He offered a comparison: Imagine, Friend said, having a cousin who is always in trouble with the law or involved in a scandal. That bad reputation could spill onto the rest of the family.
This relationship can be applied to hemp and marijuana, he said—two scientifically different varieties of the same family. Friend said fear about legalizing marijuana drives baseless opposition to hemp, a product that doesn’t contain high enough levels of tetrahydrocannabinol, or THC, to give users the “high” associated with marijuana.
Now-popular CBD oil is derived from the hemp variety of cannabis, specifically from the flower buds that protrude at the top of the stem. From there, producers manufacture an oil that supporters say can alleviate ailments, including anxiety, epilepsy, chronic pain and inflammation. CBD contains little to no THC, with Indiana’s current laws mandating that CBD oils show no more than 0.3 percent THC content.
Boyer doesn’t manufacture CBD—and has no plans to do so.
Instead, he wants to produce oil from hemp seeds that would add a new flavor, texture and nutrients—including protein and amino acids—to edible products like salad dressing.
Big Indiana retailers, including Kroger and Target, already sell products from Boyer’s operation. And Piazza Produce distributes his all-natural sunflower and canola oils to many Indiana restaurants.
Boyer said the potential impacts of CBD oil are “a very exciting component to industrial hemp, but that’s not what we’re going to do here.”
“We’re farmers. We grow food,” he said. “That’s what we do.”
Boyer’s role in the hemp research comes with some risk. While Purdue researchers will oversee the project and conduct studies on the crop, Boyer is funding the effort.
He first selected a seed supplier in Wisconsin. From there, he purchased the seeds for $1,200. And, while his test space is relatively small, the project requires him to take some crops out of rotation for the season.
Additionally, because Boyer’s facility has only one $10,000 cold-press machine—used in his preferred, all-mechanical method of extracting oil—he will have to delay sunflower and canola oil production in order to test-process the hemp seeds. That poses a potential loss to the farm’s $78,000 annual revenue from sunflower and canola oil.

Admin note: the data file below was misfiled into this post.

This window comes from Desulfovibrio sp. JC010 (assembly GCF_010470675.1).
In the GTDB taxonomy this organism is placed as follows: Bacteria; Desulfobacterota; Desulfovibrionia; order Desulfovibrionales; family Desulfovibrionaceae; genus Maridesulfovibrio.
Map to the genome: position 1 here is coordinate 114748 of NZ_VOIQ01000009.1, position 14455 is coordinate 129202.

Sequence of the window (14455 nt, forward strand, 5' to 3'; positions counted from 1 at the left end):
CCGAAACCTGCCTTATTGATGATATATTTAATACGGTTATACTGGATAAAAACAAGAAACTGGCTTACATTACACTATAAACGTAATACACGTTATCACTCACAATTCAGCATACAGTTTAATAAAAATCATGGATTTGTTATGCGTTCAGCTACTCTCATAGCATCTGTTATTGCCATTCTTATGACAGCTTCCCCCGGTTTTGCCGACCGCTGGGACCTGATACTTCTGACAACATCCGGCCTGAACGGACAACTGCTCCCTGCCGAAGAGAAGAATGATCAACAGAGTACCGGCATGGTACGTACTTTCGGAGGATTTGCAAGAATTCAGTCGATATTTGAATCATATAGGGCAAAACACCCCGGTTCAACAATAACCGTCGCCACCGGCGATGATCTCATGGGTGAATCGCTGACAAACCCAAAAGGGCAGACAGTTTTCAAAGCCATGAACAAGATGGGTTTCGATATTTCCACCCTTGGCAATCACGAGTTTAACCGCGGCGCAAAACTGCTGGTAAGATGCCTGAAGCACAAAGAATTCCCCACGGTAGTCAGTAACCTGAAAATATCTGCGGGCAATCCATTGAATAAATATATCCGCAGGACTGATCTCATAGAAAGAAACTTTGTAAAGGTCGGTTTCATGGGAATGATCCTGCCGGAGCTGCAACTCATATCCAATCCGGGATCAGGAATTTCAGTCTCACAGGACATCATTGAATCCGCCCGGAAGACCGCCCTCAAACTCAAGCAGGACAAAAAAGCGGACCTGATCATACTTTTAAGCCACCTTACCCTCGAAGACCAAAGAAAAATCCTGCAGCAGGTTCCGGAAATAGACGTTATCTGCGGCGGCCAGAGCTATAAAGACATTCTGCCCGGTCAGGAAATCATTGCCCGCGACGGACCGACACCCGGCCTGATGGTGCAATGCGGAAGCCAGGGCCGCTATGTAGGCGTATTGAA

Hemp’s growing season is about four months long; the plants begin to mature in earnest after the summer solstice on June 21, as daylight decreases. The crop is usually harvested in August.
The research also costs time. Aside from Purdue, which must send representatives to oversee certain steps in the project, Boyer will partner with the Indiana State Police to test the crops’ THC levels.
While Boyer obscured the hemp plot as much as possible, preparing an area five miles from his central facility, police will also provide day-and-night security patrols to deter trespassers who might mistake the hemp for marijuana.
Boyer’s project is just one part of the larger effort to bring hemp back to Indiana.
“What was the third-largest crop in Indiana in 1935?” Jamie Campbell Petty asks a crowd at Centerpoint Brewing Co. in Indianapolis.
“Hemp,” a few members in the crowd echo. “Hemp!” another voice shouts.
“Our goal is to bring back hemp in Indiana,” Petty responds.
Petty helped found the Indiana Hemp Industries Association in 2014, as a branch of the 20-year-old national Hemp Industries Association. She was one of the many pro-hemp faces at a Hemp History Week event June 6, sponsored by Petty’s organization and Circle City Connect, a networking community for young Indianapolis professionals.
In the brewery’s meeting space, guests could help themselves to free samples of hemp-based products, including soaps, raw seeds, paper and CBD oils. Pamphlets describing pro-hemp groups were scattered on the hardwood tables. A raffle even awarded one guest a basket filled with hemp products.
Jessica Scott, executive director of the Indiana Hemp Industries Association, planned the event to encourage Indianapolis residents to learn more about the movement.
Scott first learned about hemp when changing her diet. During her time at the University of Indianapolis, she turned to vegetarianism, then to veganism, in an effort to enhance her health and well-being. Hemp, she noted, was the greatest source of plant-based protein she could find.
“I got involved very early on, I would call it the ground floor of the industry, as things were forming,” she said.
Since then, the conversation about hemp has been weighed down by layers of complexity but also increased public awareness. She said public enthusiasm was responsible for passing Indiana’s newest rules for CBD oil. Now, her job is to encourage that same support for a wider hemp industry.
Annie Rouse, a board member of the Kentucky Hemp Industries Association and founder of an online CBD oil shop, Anavii Market, said Indiana will find success when, like Kentucky, it bridges the divide between farmers’ needs and public opinion.
As Kentucky’s tobacco industry started to die out at the turn of this century, hemp offered a profitable alternative, she said. But it wouldn’t have been possible without the work of farmers, including her own father, who championed the movement.
As president of the Indiana Farmer’s Union Hemp Chapter, Marty Mahan could fit the role Rouse called a crucial step in hemp deregulation.
Like Boyer, Mahan is a multi-generational farmer. He lives and operates a commodity crop farm in Rush County.
His responsibility in the farmer’s union, he said, is to educate his peers about the uses, costs and restrictions of hemp farming. He predicted that about 70 percent of farmers would grow hemp if it were made available. But, even with some progress at the state level, Mahan said he is unsure whether Indiana will initiate an industry on its own.
“I have absolutely no idea what will come out of this summer study and where it will go,” he said. “It took us 80 years to sell beer on Sundays. There’s a part of me that thinks Indiana won’t move forward until the federal government moves forward.”•